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Kingsport-Bristol ranked 9th in the U.S. by Emerging Market Index – Johnson City off the list – donfenley.com

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By DON FENLEY

Kingsport-Bristol is now again ranked in the top 10 emerging housing markets in the United States. It’s the second time that’s happened, but this time there’s a big difference in the rankings.


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That difference is a change in the Wall Street Journal/Realtor.com Spring Emerging Housing Markets Index’s methodology that saw the Johnson City metro area drop out of the rankings.

Johnson City didn’t appear because the index now analyzes the top 200 markets. Previous indices reviewed the 300 most populus markets in the nation. Although the Tri-Cities region is one marketplace and used to be designated as a single Metropolitan Statistical Area (MSA), the Office of Management and Budget and the Census Bureau carved it into two MSAs a little over two decades ago. Since then, the Johnson City metro has dropped out of many analyzes based on metro population.

Northeast Tennessee Association of Realtors (NETAR) President Michelle Davis said the Emerging Markets Index change weights the size of the market more than the dynamics of the housing economy.

Kingsport-Bristol is currently the 167th largest MSA in the nation, with 313,025 residents. The Johnson City MSA is 221st in the nation, with 213,128 residents. If combined, the Tri-Cities market would be the 109th largest MSA in the nation.

The index’s new methodology will probably cause some confusion, since Johnson City no longer has the marketing boost of being ranked among the nation’s top emerging markets by one of the nation’s top business journals. The Catch-22 is the Spring Index doesn’t reflect the viability or market stability of one of the region’s top performing housing markets and population growth centers. During the past 12 months, several of the Johnson City metro area’s housing and economic metrics have been more closely aligned with the Knoxville metro area’s performance trends than the rest of the Tri-Cities region.

During the first quarter of this year, the median sales price of a home in the Johnson City metro area was $289,000, up 12.7% from last year. There were 519 sales, down 2.8% from last year as the metro area’s and region’s market continued receding to a pre-pandemic level.

During the same period, the median price in Kingsport-Bristol was $241,750, up 2.9% from last year. There were 730 sales up 8.8% from last year.

Combined, the two local metro areas, and their sister counties that are not included in the MSA counts, continue to be one of the most affordable and stable housing markets in East Tennessee.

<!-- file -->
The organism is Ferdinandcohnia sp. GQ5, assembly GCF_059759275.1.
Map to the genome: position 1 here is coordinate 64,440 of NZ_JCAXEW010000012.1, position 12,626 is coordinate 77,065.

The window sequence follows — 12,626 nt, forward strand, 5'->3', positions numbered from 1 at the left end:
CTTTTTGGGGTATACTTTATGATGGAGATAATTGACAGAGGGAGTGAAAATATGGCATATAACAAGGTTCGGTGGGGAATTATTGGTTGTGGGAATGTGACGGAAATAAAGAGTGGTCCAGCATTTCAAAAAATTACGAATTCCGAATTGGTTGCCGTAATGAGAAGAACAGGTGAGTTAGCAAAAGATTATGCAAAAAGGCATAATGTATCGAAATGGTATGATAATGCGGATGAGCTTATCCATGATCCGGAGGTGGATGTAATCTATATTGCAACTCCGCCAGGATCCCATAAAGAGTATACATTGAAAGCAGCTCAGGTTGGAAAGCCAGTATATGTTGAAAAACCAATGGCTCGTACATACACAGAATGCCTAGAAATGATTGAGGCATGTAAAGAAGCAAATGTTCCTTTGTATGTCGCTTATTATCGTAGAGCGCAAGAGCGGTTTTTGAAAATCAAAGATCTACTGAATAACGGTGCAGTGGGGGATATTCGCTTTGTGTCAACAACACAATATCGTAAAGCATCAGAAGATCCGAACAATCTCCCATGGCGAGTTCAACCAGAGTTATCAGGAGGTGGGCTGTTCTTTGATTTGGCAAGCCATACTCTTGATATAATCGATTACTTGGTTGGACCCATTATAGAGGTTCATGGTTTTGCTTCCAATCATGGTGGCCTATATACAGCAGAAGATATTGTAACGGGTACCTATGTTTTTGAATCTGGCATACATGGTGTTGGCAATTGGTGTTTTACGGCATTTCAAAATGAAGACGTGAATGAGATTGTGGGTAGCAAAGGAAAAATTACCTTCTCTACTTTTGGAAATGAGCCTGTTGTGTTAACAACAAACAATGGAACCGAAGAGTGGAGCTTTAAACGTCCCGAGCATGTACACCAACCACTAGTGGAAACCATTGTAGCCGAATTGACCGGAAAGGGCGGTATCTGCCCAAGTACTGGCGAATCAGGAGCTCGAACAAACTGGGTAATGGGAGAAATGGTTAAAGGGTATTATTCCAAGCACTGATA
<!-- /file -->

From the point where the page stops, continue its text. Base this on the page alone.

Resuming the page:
The change in the index rankings doesn’t diminish the fact that, in many ways, the Kingsport-Bristol MSA has outperformed the Johnson City market for several years. Much of that was the growth of sales and prices that can be attributed to more Kingsport-Bristol inventory. And, much of the inventory has been increased new housing developments by D.R. Horton and Kingsport builders. That inventory imbalance is stabilizing.

The Spring WSJ/Realtor.com Housing Market Ranking looked at the 200 largest metro areas in the country and ranked them based on a variety of economic and lifestyle factors, including housing supply, housing demand, property taxes, unemployment and proximity to popular retail and restaurant chains such as Starbucks, Costco, and Home Depot.

For the first time, the ranking also looked at the percentage of homes in each market that are at risk of being affected by extreme heat, wind, air quality, flood and wildfire over the next 30 years.

Each market is ranked on a scale of 0 to 100 according to the category indicators, and the overall index is based on the weighted sum of these rankings.

The real-estate market category indicators are: real estate demand (15%), based on average pageviews per property; real estate supply (15%), based on median days on market for real estate listings; median listing price trend (10%), based on annual price growth over the quarter; property taxes (10%) and climate risk to properties (10%).

The economic and quality of life category indicators are: unemployment (5%); wages (5%); regional price parities (5%); share of foreign born (5%); small businesses (5%); amenities (10%), measured as the average number of stores per specific “everyday splurge” category (coffee, upscale/specialty grocery, home improvement, fitness) per capita in an area, and commute time (5%).

Categories: REAL ESTATE

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